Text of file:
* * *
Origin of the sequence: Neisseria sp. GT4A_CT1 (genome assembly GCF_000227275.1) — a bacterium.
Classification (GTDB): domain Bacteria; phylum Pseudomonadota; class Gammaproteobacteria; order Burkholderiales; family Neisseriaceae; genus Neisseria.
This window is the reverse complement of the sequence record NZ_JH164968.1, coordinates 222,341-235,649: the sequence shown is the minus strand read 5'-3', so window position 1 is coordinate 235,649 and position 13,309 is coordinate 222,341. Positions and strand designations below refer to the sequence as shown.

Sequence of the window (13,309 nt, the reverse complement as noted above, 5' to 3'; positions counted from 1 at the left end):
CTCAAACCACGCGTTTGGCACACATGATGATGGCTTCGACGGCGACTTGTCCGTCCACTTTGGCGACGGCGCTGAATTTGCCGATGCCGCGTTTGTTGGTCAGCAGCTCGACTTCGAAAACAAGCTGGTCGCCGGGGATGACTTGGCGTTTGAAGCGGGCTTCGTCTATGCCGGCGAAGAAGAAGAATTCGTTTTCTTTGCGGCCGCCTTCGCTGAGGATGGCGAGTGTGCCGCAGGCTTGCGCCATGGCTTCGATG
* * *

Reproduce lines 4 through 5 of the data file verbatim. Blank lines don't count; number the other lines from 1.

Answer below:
Sequence of the window (13,309 nt, the reverse complement as noted above, 5' to 3'; positions counted from 1 at the left end):
CTCAAACCACGCGTTTGGCACACATGATGATGGCTTCGACGGCGACTTGTCCGTCCACTTTGGCGACGGCGCTGAATTTGCCGATGCCGCGTTTGTTGGTCAGCAGCTCGACTTCGAAAACAAGCTGGTCGCCGGGGATGACTTGGCGTTTGAAGCGGGCTTCGTCTATGCCGGCGAAGAAGAAGAATTCGTTTTCTTTGCGGCCGCCTTCGCTGAGGATGGCGAGTGTGCCGCAGGCTTGCGCCATGGCTTCGATG